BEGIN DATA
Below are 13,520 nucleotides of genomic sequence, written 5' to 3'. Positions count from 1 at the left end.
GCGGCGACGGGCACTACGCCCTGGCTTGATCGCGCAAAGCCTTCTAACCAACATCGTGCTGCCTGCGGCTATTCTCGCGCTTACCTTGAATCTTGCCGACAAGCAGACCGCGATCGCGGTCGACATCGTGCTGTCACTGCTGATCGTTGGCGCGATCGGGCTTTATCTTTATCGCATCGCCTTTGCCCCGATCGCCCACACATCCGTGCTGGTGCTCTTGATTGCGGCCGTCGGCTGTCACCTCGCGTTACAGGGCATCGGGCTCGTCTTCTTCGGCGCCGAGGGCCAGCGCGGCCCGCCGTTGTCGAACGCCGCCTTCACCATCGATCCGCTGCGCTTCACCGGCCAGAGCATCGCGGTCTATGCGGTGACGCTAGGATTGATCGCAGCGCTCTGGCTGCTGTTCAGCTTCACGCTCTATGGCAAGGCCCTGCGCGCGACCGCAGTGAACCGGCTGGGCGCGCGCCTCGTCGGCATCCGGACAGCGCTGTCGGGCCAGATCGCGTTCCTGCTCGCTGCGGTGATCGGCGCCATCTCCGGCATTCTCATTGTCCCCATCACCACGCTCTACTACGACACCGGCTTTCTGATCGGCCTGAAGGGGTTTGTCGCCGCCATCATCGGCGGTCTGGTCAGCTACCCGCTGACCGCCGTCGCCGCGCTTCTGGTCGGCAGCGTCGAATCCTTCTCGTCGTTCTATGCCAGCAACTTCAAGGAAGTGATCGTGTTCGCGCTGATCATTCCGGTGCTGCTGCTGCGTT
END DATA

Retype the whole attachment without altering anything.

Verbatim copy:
Below are 13,520 nucleotides of genomic sequence, written 5' to 3'. Positions count from 1 at the left end.
GCGGCGACGGGCACTACGCCCTGGCTTGATCGCGCAAAGCCTTCTAACCAACATCGTGCTGCCTGCGGCTATTCTCGCGCTTACCTTGAATCTTGCCGACAAGCAGACCGCGATCGCGGTCGACATCGTGCTGTCACTGCTGATCGTTGGCGCGATCGGGCTTTATCTTTATCGCATCGCCTTTGCCCCGATCGCCCACACATCCGTGCTGGTGCTCTTGATTGCGGCCGTCGGCTGTCACCTCGCGTTACAGGGCATCGGGCTCGTCTTCTTCGGCGCCGAGGGCCAGCGCGGCCCGCCGTTGTCGAACGCCGCCTTCACCATCGATCCGCTGCGCTTCACCGGCCAGAGCATCGCGGTCTATGCGGTGACGCTAGGATTGATCGCAGCGCTCTGGCTGCTGTTCAGCTTCACGCTCTATGGCAAGGCCCTGCGCGCGACCGCAGTGAACCGGCTGGGCGCGCGCCTCGTCGGCATCCGGACAGCGCTGTCGGGCCAGATCGCGTTCCTGCTCGCTGCGGTGATCGGCGCCATCTCCGGCATTCTCATTGTCCCCATCACCACGCTCTACTACGACACCGGCTTTCTGATCGGCCTGAAGGGGTTTGTCGCCGCCATCATCGGCGGTCTGGTCAGCTACCCGCTGACCGCCGTCGCCGCGCTTCTGGTCGGCAGCGTCGAATCCTTCTCGTCGTTCTATGCCAGCAACTTCAAGGAAGTGATCGTGTTCGCGCTGATCATTCCGGTGCTGCTGCTGCGTT